I chose my Honey Apple Tea ($35) simply because it had the prettiest crockery in the menu – a teacup and saucer emblazoned with royal purple pansies. I spent so long cooing over it that I barely had time to be impressed by the fact it was served with slices of genuine fresh fruit and a jar of golden runny honey (rather than being made with a shop-bought formula out a pot, a Hong Kong speciality). It was a sweet, summery tea, made all the more so by the delightful ware in which it was served. My auntie’s Ginger Lemon Tea ($32) was similarly splendid – an exquisitely decorated teacup, a dish of fresh fruit and a piping hot, fragrant cuppa.

Meanwhile, the size of the desserts (a vast array of waffles, pancakes and sundaes were available) was somewhat at odds with the dainty china; the portions seemed designed for hulking sweet-toothed giants whilst the crockery arrived straight from a pixie’s tea party. I went for the caramel custard (known by the more discerning diner as a crème caramel, $28) simply because it looked like the only dessert I could polish off on my own. That was true enough but on tasting it, I didn’t want to. Overly-sloppy, overly-sweet, a bobbing slobbery mass marooned in a sea of syrup with an odd powdery aftertaste to boot, it didn’t even have flowery crockery to redeem it.

Much better were my auntie’s Crispy Fruit Rolls ($48) – think sweet spring rolls and you’re halfway there. Crispy filo-pastry encasing a medley of fresh strawberries, blueberries, banana and mango with a squirt of whipped cream, served warm, with a bizarre dip of custard sauce. The flaky crunch of the golden pastry matched with the gooey fruity mess inside made for an inspired combination but it was still too big and too filling for even the pair of us to finish. On the plus side, the contemporary cornflower plate may have been my favourite yet.

Whack on a 10% service charge and it’s frankly a little too dear to justify not being more delicious (in fact, it cost more than our lunches combined, which can’t be good). It would probably be better if you’re sharing as a group… or if they installed a lift… or if they allowed you to simply purchase the pretty plates instead of the superfluous desserts that came with them!

See all Orchard Garden Café & Restaurant locations in Hong Kong here

Stick Stick Desserts – oooh, stick you!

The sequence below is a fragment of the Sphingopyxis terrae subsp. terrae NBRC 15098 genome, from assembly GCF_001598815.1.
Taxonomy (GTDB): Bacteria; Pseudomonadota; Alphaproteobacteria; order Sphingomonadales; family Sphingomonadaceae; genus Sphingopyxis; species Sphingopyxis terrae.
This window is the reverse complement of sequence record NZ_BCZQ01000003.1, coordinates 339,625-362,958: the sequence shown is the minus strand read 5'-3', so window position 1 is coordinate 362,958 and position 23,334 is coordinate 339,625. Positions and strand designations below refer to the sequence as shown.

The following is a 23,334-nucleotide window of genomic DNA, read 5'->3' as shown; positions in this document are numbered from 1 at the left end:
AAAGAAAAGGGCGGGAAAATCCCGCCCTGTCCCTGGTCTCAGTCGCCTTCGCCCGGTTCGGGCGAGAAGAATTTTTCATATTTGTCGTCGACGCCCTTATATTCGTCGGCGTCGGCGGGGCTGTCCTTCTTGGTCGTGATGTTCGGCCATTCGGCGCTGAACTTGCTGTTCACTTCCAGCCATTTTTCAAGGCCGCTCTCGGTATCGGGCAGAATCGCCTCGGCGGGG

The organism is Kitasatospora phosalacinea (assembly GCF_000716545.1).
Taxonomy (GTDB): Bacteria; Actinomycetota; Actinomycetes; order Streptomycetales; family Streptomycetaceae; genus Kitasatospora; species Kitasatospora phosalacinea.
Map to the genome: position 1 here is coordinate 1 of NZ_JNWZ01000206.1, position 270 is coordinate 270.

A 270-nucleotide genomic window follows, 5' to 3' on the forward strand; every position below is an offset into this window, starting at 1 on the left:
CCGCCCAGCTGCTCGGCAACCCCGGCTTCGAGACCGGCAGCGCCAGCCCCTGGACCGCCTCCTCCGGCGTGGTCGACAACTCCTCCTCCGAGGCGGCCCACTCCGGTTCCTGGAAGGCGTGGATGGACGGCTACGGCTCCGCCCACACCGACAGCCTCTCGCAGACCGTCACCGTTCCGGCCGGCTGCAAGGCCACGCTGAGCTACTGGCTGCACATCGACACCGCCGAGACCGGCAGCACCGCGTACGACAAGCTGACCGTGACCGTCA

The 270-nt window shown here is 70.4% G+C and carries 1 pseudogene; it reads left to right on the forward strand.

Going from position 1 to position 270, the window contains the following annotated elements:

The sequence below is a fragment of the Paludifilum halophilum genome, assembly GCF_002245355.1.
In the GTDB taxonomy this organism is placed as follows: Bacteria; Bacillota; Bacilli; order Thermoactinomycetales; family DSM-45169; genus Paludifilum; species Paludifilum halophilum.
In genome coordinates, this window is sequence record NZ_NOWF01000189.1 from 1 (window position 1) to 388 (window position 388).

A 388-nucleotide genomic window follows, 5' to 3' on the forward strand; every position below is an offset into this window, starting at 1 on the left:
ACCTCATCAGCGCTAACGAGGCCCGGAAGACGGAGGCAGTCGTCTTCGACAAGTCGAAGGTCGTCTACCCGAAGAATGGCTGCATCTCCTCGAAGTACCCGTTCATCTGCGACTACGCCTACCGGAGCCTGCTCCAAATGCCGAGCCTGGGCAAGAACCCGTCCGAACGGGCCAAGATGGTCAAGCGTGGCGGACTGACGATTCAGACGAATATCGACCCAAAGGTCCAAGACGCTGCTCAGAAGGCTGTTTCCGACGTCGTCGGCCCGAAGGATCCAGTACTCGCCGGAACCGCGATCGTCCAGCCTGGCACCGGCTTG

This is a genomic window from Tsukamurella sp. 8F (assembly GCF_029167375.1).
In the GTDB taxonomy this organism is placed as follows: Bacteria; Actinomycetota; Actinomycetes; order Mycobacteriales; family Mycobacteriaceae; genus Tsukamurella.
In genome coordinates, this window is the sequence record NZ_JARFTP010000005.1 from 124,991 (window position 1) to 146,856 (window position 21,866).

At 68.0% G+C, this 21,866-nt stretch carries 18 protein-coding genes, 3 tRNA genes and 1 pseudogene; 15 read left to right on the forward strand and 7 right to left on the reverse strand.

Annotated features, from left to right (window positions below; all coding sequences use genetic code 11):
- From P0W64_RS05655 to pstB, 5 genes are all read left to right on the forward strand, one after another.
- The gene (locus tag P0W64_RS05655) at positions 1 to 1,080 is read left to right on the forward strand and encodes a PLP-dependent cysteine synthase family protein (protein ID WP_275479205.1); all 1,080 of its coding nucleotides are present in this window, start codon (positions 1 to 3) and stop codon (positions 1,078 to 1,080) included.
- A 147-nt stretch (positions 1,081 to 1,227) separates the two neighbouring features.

UPDATE: All Stick Stick locations are now closed.

Came across these perfect little tea-time snacks in the shopping mall at Hang Hau and just had to try them. We tried the Tiramisu, Chestnut Mont Blanc, Marble Cheesecake, Strawberry Cheesecake, Apple Cinnamon and Brownie (top to bottom, left to right).

The shop is called Stick Stick – all their cakes come in these small but perfectly-formed slices, or rather, sticks. So in-keeping with the small but perfectly-formed theme, I’ll try and keep my it brief as to why I thought this was such a cute concept:

  • Each one was $10. No messing about with cents or odd numbers. Easy.
  • The perfect size – not so big that you feel fat, bored or full but big enough to quell any dessert craving….
  • And small and cheap enough to justify buying plenty of different varieties! (As if I need much excuse!)
  • Neat and tidy – biscuit base stops it from falling apart, stick shape made it easy to pop in mouth and polish off far too quickly = no mess and no washing-up!
  • YUMMY! The cheesecakes were just the right amount of sweet, the apple cinnamon was like a delicious mini apple crumble and the brownie was gooey chocolate goodness with a satisfying nutty crunch.

Decisions, decisions… (click to enlarge)

I find a lot of HK desserts overly creamy and soft so the biscuit base of these makes for a nice change. In fact, the only way Stick Stick could get any better is if it offered a few comfy chairs and coffee to make it a great stop-off for shopped-out feet in the mall!

The proof of the pudding is in the eating – literally. So here’s a picture of my auntie enjoying her Mango Stick Stick with such gusto that I didn’t even manage to get a photo of it!

The ninja of cake-eating

Stick Stick, $10 each, Hollywood Plaza (Diamond Hill MTR) and East Point City (Hang Hau MTR). Their concessions rotate round various malls and department stores in Hong Kong, so if you find one, grab some!